Ordinarily this'd be the part where I tell you hey, buck up, sport, Tennessee's offense has been even worse than Georgia's this year! Which it pretty much has been. But so were Mississippi State's and Colorado's, and, well, you obviously saw what happened with them. (How can I tell? The red marks on your arms where you cut yourself to see if you could still feel pain, of course. I've got them too.) Not that it necessarily impacts Georgia's performance this Saturday at all, but let's run the numbers anyway.
TENNESSEE'S OFFENSE, BY THE NUMBERS
Passing: 226.3 yards per game in 2009 (46th nationally); averaging 196.2 yards per game (78th) across their first five games of 2010.
Rushing: 157.2 yards per game in 2009 (54th); averaging 136.2 per game this season (also 78th).
REASONS TO BE EXCITED
Does your eyelid twitch every time you so much as hear a mention of how badly Georgia's offensive line has performed this season? Well, just be glad we don't have Tennessee's O-line -- it wouldn't be an eyelid twitch, it'd be a full-blown seizure. The Vols were already coming into 2010 with a set of five brand-new starters, among them two freshmen and a sophomore. Then center Cody Pope suffered a concussion against Oregon. Then guard JerQuari Schofield broke a bone in his foot. Now sophomore left tackle Dallas Thomas has been hobbled by an ankle problem, and when asked on Monday where he'd go if Thomas got knocked out of the game, coach Derek Dooley responded, "Right now, we'd play with four."
Needless to say, these issues have manifested themselves in some unpleasant ways on the field. Tennessee is currently fourth from the bottom in D-IA in sacks allowed -- they've given up 19 already, and the season isn't even half-over yet. The UT running game, too, is languishing near the bottom, less productive than any SEC competitor save for Arkansas. QB Matt Simms isn't a statue like, say, Ryan Mallett is, but whatever mobility he's got has been utterly neutralized by the way even semi-competent pass rushes have been able to vaporize his protection (even lowly UAB, one of the weakest defenses in FBS for three years running, managed to take Simms down five times). Justin Houston and his fellow headhunters in the Georgia front seven have been stymied by some mobile QBs over the past few weeks, but they'll get their opportunities on Saturday.
And even when he's been able to get the passes off, Simms has been less than spectacular. He's only thrown three interceptions this season, which is fewer than you'd expect had you seen him in spring practice, but he's ranked 81st nationally in passing efficiency, and four of his six TDs this year came against UAB and Tennessee-Martin. Even if Georgia's struggling pass rush doesn't get to Simms directly, it could rattle him just enough to force him into some poor decisions.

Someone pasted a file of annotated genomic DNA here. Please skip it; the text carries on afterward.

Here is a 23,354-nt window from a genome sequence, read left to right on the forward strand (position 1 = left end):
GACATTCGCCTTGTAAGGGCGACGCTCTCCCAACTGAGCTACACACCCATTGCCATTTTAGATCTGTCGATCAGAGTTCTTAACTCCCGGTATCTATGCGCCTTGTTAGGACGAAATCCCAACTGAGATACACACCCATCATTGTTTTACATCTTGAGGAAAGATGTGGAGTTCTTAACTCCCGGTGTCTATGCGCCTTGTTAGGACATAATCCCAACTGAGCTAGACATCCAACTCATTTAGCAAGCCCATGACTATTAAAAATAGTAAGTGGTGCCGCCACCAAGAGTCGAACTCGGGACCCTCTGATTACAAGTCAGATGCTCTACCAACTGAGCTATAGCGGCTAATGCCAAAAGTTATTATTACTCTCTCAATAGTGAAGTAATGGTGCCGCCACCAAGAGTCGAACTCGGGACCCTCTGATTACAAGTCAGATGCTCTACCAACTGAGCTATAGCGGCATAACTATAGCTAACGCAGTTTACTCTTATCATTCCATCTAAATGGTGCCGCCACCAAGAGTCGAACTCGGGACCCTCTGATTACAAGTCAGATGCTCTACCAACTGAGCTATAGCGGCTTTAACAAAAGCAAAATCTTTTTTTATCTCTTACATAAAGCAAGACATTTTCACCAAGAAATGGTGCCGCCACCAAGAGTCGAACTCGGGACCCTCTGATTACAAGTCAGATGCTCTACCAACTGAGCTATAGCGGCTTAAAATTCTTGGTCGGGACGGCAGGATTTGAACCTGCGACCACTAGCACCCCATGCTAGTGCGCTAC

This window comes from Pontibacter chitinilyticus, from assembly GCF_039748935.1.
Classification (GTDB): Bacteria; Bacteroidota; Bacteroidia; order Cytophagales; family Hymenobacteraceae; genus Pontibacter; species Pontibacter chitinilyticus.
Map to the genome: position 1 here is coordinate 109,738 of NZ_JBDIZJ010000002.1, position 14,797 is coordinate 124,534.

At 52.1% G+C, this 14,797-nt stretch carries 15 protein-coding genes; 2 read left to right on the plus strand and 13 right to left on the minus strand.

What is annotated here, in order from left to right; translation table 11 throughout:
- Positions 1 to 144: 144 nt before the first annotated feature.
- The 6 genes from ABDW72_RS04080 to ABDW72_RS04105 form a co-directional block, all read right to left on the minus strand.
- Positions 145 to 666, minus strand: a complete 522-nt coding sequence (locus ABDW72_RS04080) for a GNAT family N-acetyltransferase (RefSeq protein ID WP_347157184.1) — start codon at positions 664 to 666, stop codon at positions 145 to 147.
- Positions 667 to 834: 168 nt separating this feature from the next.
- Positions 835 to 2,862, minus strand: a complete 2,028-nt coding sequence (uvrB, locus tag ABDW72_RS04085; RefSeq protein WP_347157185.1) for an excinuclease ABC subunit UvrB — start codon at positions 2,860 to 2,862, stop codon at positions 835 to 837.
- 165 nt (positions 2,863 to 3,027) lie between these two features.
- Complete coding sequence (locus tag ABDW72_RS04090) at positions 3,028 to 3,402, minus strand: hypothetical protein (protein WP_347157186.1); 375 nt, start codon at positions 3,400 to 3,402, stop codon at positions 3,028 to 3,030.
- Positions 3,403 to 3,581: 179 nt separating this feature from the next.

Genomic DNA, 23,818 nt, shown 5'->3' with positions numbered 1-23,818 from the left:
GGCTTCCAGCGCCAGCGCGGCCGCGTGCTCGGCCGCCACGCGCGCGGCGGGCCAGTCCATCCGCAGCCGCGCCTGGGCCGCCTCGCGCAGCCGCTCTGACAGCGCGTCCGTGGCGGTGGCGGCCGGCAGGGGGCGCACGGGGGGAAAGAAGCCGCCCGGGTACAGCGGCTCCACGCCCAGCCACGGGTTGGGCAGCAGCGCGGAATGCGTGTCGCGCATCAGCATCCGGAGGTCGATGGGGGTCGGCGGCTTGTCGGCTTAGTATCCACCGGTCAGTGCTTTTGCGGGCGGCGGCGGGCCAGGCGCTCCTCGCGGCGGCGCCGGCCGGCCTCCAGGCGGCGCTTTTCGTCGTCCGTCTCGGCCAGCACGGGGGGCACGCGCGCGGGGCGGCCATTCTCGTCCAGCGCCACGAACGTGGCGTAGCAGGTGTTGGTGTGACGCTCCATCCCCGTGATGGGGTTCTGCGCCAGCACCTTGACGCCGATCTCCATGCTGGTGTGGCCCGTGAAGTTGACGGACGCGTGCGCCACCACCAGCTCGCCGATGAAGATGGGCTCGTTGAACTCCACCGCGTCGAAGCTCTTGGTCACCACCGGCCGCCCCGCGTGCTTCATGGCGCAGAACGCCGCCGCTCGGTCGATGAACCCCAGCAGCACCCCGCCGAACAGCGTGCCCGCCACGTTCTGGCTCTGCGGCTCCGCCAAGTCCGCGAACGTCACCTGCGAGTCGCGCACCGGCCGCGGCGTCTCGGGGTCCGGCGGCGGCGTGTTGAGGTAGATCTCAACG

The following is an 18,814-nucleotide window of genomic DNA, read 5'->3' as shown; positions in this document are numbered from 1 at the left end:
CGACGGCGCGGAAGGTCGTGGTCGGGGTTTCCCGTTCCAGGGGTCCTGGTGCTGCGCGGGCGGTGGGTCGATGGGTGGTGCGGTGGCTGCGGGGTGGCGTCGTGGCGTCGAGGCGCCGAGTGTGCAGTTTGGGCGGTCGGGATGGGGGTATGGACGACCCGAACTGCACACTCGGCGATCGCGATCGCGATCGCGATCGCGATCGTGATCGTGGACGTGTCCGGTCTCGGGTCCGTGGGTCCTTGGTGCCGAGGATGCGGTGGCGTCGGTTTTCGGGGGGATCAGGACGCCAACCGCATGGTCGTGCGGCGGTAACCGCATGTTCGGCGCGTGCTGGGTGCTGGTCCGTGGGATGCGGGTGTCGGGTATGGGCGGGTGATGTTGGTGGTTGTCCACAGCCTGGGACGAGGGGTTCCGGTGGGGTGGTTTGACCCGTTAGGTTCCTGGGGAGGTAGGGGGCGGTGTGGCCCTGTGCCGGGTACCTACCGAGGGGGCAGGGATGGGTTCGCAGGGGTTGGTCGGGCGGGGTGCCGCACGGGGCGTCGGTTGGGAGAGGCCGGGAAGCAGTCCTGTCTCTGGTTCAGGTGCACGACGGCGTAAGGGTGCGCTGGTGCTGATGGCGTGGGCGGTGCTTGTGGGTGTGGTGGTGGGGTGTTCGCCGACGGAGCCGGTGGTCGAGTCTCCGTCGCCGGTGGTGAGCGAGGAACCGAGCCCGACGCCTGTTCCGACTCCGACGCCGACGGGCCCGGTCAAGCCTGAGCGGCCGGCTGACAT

REASONS TO WORRY
If you've observed Georgia's defense as it's worked through the difficult transition to a 3-4 alignment, you may have noticed that they have trouble bringing down opposing running backs. Well, Tennessee's Tauren Poole might be the best one they'll have faced so far this year. Poole has battled a bum wheel himself over the past few weeks, but he's a strong runner and not a fan of going down on the first contact. He's also quite adept as a pass-catcher, and that kind of versatility has stymied the Bulldogs' front seven in the past. It's a bit much to expect him to pile the whole team on his back this weekend, but he did manage 109 yards, a TD and a 4.5-yard per-carry average against LSU's stifling defense in Baton Rouge last week -- far and away the best performance an opposing RB has had against the Tigers all season. Georgia will have to get in position to clog Poole's running lanes and do a more thorough job of tackling this weekend, or Poole will crack the century mark again, open things up for Simms, and turn the game into yet another festival of third-down conversions that leave an entire generation of Bulldog fans bald by the end of the third quarter from all the hair they pulled out.
It would also be unwise for Georgia to underestimate Tennessee's receiving corps. That unit hasn't had a lot to work with in the way of expertly thrown passes, but they're extremely athletic and have made the most of the chances that have come their way; at 6'6", 253 pounds, Luke Stocker makes for an imposing safety valve for Simms in the short passing game. Georgia's defensive backfield has not been great in pass coverage this season, and when they have broken up passes, too often it's been thanks to some kind of egregious personal foul (ahhh, it's like Willie Martinez never left). It'd be a shame if the front seven got some consistent pressure on Matt SImms, only for him to get off some decent passes and make our secondary look like chumps.
MATCHUP TO WATCH
Georgia LB Akeem Dent vs. Tennessee RB Tauren Poole. Inside linebacker Dent leads the Georgia defense in tackles and is second in tackles for loss; let's hope and pray he has a bunch on Saturday, because if the game's leading tackler is someone like Bacarri Rambo or Jakar Hamilton, that probably means Poole was able to blast through our front seven and spend all afternoon baiting our secondary into a decidedly not-fun game of tag. Tennessee's offensive line may or may not have enough oomph to let Poole make anything happen up the middle, but he's been dangerous enough on the outside to compensate for that, and his skills in the short passing game could give Matt Simms the kind of breathing room we really don't want him to have.